Newspaper Archive of
The Malakoff News
Malakoff, Texas
December 2, 2016     The Malakoff News
PAGE 8     (8 of 12 available)        PREVIOUS     NEXT      Full Size Image
PAGE 8     (8 of 12 available)        PREVIOUS     NEXT      Full Size Image
December 2, 2016

Newspaper Archive of The Malakoff News produced by SmallTownPapers, Inc.
Website © 2019. All content copyrighted. Copyright Information.     Terms Of Use.     Request Content Removal.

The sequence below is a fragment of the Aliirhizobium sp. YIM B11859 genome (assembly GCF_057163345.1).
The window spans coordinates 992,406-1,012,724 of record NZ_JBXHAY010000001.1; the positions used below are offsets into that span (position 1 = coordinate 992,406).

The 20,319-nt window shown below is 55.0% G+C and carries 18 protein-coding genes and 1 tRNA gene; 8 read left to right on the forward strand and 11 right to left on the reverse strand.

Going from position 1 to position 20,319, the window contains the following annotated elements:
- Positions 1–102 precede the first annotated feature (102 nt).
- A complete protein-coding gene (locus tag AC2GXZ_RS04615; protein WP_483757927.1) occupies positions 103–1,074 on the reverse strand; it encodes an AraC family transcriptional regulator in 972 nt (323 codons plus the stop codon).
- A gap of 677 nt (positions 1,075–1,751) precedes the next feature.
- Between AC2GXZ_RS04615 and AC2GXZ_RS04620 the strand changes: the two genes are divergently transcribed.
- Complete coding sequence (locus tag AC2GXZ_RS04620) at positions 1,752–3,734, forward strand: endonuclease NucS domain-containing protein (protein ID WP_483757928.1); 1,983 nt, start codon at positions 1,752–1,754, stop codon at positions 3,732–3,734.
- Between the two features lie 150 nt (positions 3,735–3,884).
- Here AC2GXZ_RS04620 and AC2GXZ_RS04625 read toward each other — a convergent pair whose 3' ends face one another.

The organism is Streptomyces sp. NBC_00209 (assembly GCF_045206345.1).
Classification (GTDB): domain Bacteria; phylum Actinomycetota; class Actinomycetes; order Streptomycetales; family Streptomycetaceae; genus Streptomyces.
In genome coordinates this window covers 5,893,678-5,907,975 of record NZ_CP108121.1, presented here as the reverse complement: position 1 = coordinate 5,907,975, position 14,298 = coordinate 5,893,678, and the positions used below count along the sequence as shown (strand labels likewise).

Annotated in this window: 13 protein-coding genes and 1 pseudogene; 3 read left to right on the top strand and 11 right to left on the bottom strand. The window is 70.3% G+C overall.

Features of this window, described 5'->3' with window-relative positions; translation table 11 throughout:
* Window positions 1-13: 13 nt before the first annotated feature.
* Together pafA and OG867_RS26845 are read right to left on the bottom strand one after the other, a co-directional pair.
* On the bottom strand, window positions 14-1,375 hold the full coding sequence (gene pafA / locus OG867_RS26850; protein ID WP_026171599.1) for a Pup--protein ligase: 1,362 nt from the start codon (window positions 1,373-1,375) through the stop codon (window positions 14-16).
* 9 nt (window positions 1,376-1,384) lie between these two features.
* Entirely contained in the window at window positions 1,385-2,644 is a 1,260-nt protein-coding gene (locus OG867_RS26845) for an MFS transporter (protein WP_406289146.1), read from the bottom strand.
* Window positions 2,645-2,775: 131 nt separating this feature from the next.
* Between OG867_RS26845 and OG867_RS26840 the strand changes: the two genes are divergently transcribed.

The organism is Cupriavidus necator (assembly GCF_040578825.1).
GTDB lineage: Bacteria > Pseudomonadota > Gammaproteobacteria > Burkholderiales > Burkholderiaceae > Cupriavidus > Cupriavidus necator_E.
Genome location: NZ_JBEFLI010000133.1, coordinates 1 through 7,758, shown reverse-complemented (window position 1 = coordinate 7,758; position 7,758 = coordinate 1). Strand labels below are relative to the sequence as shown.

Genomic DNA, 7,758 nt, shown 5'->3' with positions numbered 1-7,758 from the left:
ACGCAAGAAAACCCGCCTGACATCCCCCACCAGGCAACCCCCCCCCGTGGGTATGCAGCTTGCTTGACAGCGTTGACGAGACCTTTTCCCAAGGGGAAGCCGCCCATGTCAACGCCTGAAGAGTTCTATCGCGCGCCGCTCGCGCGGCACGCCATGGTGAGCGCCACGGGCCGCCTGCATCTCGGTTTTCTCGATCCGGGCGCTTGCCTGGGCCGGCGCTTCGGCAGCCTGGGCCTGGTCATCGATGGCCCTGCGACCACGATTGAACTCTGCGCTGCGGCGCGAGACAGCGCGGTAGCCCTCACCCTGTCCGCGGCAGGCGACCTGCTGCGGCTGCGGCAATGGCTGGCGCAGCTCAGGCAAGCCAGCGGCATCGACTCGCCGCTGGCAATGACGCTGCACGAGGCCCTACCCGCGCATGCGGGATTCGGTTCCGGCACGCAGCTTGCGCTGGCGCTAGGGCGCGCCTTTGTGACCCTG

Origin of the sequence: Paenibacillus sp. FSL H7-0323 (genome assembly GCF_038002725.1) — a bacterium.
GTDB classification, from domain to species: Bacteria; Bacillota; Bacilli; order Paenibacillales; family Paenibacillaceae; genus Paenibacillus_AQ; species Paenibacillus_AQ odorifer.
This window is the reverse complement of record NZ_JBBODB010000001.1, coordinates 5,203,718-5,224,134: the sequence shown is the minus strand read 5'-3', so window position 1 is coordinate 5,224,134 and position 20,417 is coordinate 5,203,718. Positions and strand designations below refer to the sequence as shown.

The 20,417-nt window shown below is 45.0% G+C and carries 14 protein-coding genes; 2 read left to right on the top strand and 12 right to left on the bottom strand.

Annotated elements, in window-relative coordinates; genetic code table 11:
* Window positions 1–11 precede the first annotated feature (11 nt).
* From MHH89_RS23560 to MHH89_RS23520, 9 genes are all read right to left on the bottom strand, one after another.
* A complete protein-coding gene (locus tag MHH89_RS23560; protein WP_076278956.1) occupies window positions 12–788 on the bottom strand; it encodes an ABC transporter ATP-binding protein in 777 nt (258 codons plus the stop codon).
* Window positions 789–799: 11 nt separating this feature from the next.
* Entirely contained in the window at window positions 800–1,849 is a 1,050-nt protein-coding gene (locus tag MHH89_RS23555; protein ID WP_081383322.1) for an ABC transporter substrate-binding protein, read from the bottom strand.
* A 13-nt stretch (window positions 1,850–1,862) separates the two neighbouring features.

Page 2B -The News - Friday, December 2, 2016 iii Sports Special to The News Many people spend winter huddled indoors. For winter sports en- thusiasts, however, the arrival of snow and chilly temperatures means the start of a season of outdoor fun. Those who see winter as a time to embrace their love of sport may appreciate learn- ing more about some of the sports that are most popular during the colder months of the year. Ice hockey Hockey is one of the most popular winter sports. In 1994, Parlia- ment passed the Can- ada's National Sport Act, which declared hockey the official na- tional winter sport of Canada. The origins of ice hockey are some- what uncertain, though some historians claim the first set of rules to govern the sport were written by students at Montreal's McGill Uni- versity in the 1870s. Downhill (Alpine) skiing SnowSports Indus- tries America indicates that, in the 2014-2015 season, more than nine million American Al- pine skiers took to the slopes, and the sport continues to attract new devotees each year.Historians state that skiing evolved as a method to cross the landscape in the winter when marshlands froze over. Cave drawings sug- gest that man used skis during the last Ice Age in the Palaeolithic period. Yet the birth of modem downhill ski- ing is often traced to the 1850s when Nor- wegian legend Sondre Norheim popularized skis with curved sides and made skiing a sport instead of just a mode of transport. Ski- ing ultimately became quite popular in Rus- sia, Finland, Sweden, and Norway. Today there are various types of downhill skiing, in- cluding mountain ski- ing, extreme cat skiing and heli skiing. Curling Curling may now be seen as ,.a largely Canadian sport, but it is widely believed to be one of the world's oldest team sports, tracing its origins to Great Britain. The World Curling Fed- eration states paintings Downhill skiing has become a tradition in America, as more than nine million American alpine skiers took to the slopes in 2014-2015 season. Alpine skiing can be traced back to the 1850s in Norway when Sondre Norheim made skiing a sport instead of just a mode of transportation. T there are many different types of downhill skiing a person can choose to participate in. by the 16th Century curling being played came from the Scot- Flemish artist Piet- on Scotland's frozen tish regions of Stifling er Bruegel portrayed ponds. The earliest and Perth, dating all an activity similar to known curling stones the way back to 1511. Tigers Continued from Page IB The Tigers ended the drive with Miller's sec- ond touchdown toss of the day, this time to se- nior Tyler Russell near the sideline from 13 yards out. the Tigers, picking off a Rockdale pass in the end zone to keep it a 14-point game. Malakoff was forced to punt on the ensuing possession, and Rock- After a couple pos- dale scored another session changes, and touchdownona44-yard a turnover on downs touchdown pass with by Malakoff, Rockdale3:30 left in the third picking off two passes in the fourth quarter, including one late in the game that would seal the Malakoff win. The defense only gave up 14 points to a Rockdale team that came in averaging over 44 points a game on the season. made it a 14-point game quarter, making it a 21- Miller was 10 of 18 after going 80 yards in 14 game. for 143 yards and two J 15 plays, ending theMalakoff would an- touchdowns through ! drive with a two-yard swer that score withthe air and had l4 rush- touchdown run by senior Davion Ford with 24 seconds remaining in the half. Ford finished the game with 73 yards rushing. In the third quarter, Rockdale's defense forced a Russell fum- ble, setting Rockdale up in Malakoffterritory. Barker made sure the fumble would not cost one of their own, taking the next possession at their own 25-yard line and driving 75 yards in seven plays, capped off by Barker's 13-yard scamper. The extra point was wide, making the score 27-14 with 11:52 remaining in the game. With the game still uncomfortably close, Russell stepped up big, ing attempts 'for 95 yards on the ground. Williams gained 38 yards on 16 carries, Zee Bailey had four rushes for 40 yards and Barker gained 38 yards on four attempts. Barker led the Tigers in receiving with 92 yards on five catches, Russell added three receptions for 28 yards. I i, The News Staff Photo/Rollin Hadsell Pictured is the Regional Semifinal Champions trophy presented to the Malakoff Tigers after their 27-14 victory over Rockdale Nov. 25 at Waco ISD Stadium. The Tigers travel back to Waco ISD Stadium to take on Cameron Yoe in the regional final Dec. 2 at 7:30 p.m. ens ran II in nslve The News Staff Reports ATHENS-The Ath- ens Lady Hornets lost a low scoring affair at home 36-28 to the Crandall Lady Pirates Nov. 29 at Athens High School gymna- sium. Sophomore Kara Smith led the Lady Hornets in scoring with eight points on the night, but it was not enough, as the Lady Pirates outscored Athens 13-5 in the fourth quarter to take the eight-point win. Neither team could find the basket in the first quarter as the score going into the second frame was tied a 6-6. Crandall's Cait- lyn Benson hit a three- pointer late in the quarter to tie the score. Athens would strike first in the second quar- ter when Smith drove the lane for a layup and an 8-6 lead. The Lady Hornets' shooting then went ice cold. Athens would not score another bucket until there were 28 seconds left in the half, on a Jazzmine Johnson jumper. Crandall was not much better in the quarter, as they only scored six points in the frame to take a 12-10 lead into halffime. The two teams shook off their cold shooting and started hitting shots in the third quarter. Athens was up 17-16 with 3:19 remaining in the quarter, and the Lady Hornets went into the final frame with a 23-22 lead. Crandall dialed up the pressure in the fourth quarter, limiting the Lady Hornets to just five points in the final quarter, eventually pulling away for the 36-28 win. The Lady Hornets got six points from freshman Hallie Wil- liams, junior Kelcee Johnson added five points and senior Asha Chilton chipped in three points. Johnson, sopho- more Tamaya Hubbard and junior Raveon Ro- drigquez each scored two points in the game. The loss drops the Lady Hornets to 2-5 on the season. The Lady Hornets will travel to play in the Elkhart Holiday Tournament December 1-3. The next home game for the Lady Hor- nets will be Dec. 16 against Mabank at 5 p.m. Win Continued from Page IB win, as Athens out- ;cored Corsicana 23-14 in the final frame to take the victory. The Hornets were led by Koehler's 17 points, eight rebounds, four steals and two assists. Javiry Bowman also added 17 points, two rebounds and a steal in the win, Jabrile Richard- son had 10 points, eight rebounds, four steals and a blocked shot. Lyons added eight points and eight rebounds, while Xavious Fulton and Cam Ray each added three points for the Hor- nets. ATHENS Water lightly stained; 63-68 degrees; 0.79' low. Black bass are fair on spinnerbaits, buzz- baits and weightless Senkos. Crappie are good on minnows and white jigs. Catfish are good on prepared bait. CEDAR CREEK Water lightly stained; 64-68 degrees; 1.90' low. Black bass are good on squarebill crankbaits and spin- nerbaits. White bass are good on slabs. Hy- brid striper are good on slabs. Crappie are good on minnows. Catfish are fair on trotlines. NAVARRO MILLS Water stained; 75- 79 degrees; 0.26' low. Black bass are slow. White bass are slow. Crappie are good on minnows and blue tube jigs at the fishing docks in Liberty Hill Park. Channel catfish are fair on shrimp and stink- bait. Blue catfish are fair on shad and perch. Yellow catfish are slow. PALESTINE Water lightly stained; 64-67 degrees; 2.16' low. Black bass are good on Texas rigged worms, bladed jigs and weightless Flukes. Crappie are good on minnows. Hybrid strip- er are fair on slabs. White bass are good on slabs. CatOsh are fair on trotlineS. RICHLAND CHAMBERS Water lightly stained; 67-70 degrees; 1.07' low. Black bass are fair on spinnerbaits and Texas rigged worms. White bass are fair on slabs. Hy- brid striper are fair on slabs. Crappie are good on minnows. Catfish are good on trotlines and punch bait. TAWAKONI Water stained; 68-71 degrees; 2.50' low. Black bass are good on Texas rigged craws flipped in shal- low cover and docks. White bass are good on slabs and crank- baits. Hybrid bass are good on slabs. Crappie are slow on minnows.Catfish are good on trotlines and prepared bait. i